It’s hard to give opinions on other ward races. I have several friends on campaigns who are either running or helping run them and you end up picking sides, even between people you respect so I tend to stay out of them. I have a passionate connection with Ward 2 since 2006 when I found myself working in a homeless shelter in the ward and that has stayed with me as I have moved on.
I had known of Pat Lorje going back to her time on council in the 1980s and later as a NDP MLA when she was elected in 1993. I wasn’t a fan because as long time readers of this blog know, I am amongst the last two remaining defenders of the Grant Devine administration (okay, I may be the last remaining one) and I was occasionally (and unsuccessfully) campaigning for her opponent. Later I unengaged from politics and Lorje became a cabinet minister (those aren’t really connected).
When I found myself working at a shelter in Ward 2 and working with poverty and homelessness issues, Coun. Lorje and Randy Pshebylo made some statements questioning the concentration of services in Riversdale. I emailed Lorje and asked to meet with our management team and we had an excellent exchange of ideas between her, Pshebylo and other managers. While Lorje and I disagreed on the issue, her viewpoint was well thought out and backed up with some pretty interesting academic policy discussions about concentrations of service (in Ottawa and Cinncinnati) and what it does to neighbourhood. It set a pattern even when I see Lorje (and Pshebylo) today. We may not always agree but we are always looking for ideas to solve and improve poverty and homeless issues.
The first time that I worked closely with Coun. Lorje was on the opening and rezoning of Mumford House. It was another service in Pleasant Hill but Lorje saw the big picture on the project and knew that we needed a shelter for women and children in Saskatoon. She was an effective advocate for the community but also with us and served as an effective “power broker” between us as a service provider and the community association. It was a project that would have been delayed without community support and her support was crucial in getting it open in a timely matter. It’s always hard to think what it would have been like without Lorje’s support but I have seen home based child care rezoning efforts have more difficult time than what we had.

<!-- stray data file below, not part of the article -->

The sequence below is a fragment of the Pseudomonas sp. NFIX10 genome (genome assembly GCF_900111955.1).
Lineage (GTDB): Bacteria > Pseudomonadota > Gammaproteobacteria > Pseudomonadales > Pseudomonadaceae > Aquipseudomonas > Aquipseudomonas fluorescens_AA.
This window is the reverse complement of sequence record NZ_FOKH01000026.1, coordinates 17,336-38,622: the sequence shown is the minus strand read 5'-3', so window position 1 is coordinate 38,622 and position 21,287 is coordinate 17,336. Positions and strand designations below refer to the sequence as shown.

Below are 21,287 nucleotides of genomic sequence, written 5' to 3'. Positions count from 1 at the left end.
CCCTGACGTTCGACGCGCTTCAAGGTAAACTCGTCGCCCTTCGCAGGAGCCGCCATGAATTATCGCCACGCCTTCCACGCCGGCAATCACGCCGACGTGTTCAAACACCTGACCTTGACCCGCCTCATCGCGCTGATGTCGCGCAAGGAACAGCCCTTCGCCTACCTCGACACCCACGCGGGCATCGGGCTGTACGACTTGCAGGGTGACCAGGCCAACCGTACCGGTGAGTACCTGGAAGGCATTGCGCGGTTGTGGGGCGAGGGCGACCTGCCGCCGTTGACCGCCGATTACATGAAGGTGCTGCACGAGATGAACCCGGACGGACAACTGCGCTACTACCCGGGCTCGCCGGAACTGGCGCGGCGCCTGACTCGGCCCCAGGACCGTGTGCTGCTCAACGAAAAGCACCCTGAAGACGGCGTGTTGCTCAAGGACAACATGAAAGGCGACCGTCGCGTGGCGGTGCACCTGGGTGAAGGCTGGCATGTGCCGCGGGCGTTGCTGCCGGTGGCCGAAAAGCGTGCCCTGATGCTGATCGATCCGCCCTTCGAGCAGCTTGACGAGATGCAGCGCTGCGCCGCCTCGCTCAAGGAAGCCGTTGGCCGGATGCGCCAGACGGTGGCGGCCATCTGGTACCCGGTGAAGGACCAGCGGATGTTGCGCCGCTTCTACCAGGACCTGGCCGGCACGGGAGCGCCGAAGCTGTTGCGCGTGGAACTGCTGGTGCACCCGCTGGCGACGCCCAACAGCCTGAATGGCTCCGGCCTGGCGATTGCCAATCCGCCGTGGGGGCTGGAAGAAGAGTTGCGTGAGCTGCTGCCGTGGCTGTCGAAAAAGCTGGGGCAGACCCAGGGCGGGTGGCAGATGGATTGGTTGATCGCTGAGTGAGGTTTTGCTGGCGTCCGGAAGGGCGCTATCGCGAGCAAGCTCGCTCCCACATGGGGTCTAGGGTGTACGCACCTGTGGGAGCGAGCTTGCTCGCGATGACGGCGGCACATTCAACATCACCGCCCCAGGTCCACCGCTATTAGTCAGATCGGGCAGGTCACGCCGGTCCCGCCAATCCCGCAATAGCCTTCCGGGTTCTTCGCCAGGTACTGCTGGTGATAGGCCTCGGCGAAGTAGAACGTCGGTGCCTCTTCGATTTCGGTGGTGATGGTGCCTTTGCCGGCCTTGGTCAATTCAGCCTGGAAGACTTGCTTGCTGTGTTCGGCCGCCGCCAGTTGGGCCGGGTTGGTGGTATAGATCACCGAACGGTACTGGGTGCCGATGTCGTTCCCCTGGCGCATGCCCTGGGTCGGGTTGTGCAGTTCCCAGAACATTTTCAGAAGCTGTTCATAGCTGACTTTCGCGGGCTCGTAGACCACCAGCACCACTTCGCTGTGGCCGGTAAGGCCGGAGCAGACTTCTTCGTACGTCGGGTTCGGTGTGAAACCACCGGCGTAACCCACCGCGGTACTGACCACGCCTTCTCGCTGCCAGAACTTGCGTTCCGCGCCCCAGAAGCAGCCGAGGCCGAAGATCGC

As an outsider, I enjoyed watching the politics of the wind turbine and the new development in Montgomery. Lorje has been a passionate defender of Montgomery and while I didn’t agree with her stance (especially on the wind turbine), she did an excellent job of representing their interests both publicly and to me privately. She has also been an advocate for things in Council that she feels are right for citizens across the city, especially for those that are marginalized.
Finally as someone that loves the culture of Riversdale, I love the changes that have happened with the revitalization of the neighbourhood as a result of the efforts of the Riversdale BID, entrepreneurs, and the City of Saskatoon’s investment; investment that Lorje champions for at every opportunity.
Ward 2 can’t be an easy ward to represent with perhaps the largest income gap between neighbourhoods in Saskatoon but Lorje has done a good job over the last six years. While I can’t speak for the ward, I can speak for the work that Lorje has done and I think she has done an excellent job for both Ward 2 and for all of Saskatoon. I can’t take a lawn sign but I’ll make my thoughts known here. Pat Lorje should be re-elected on October 24th.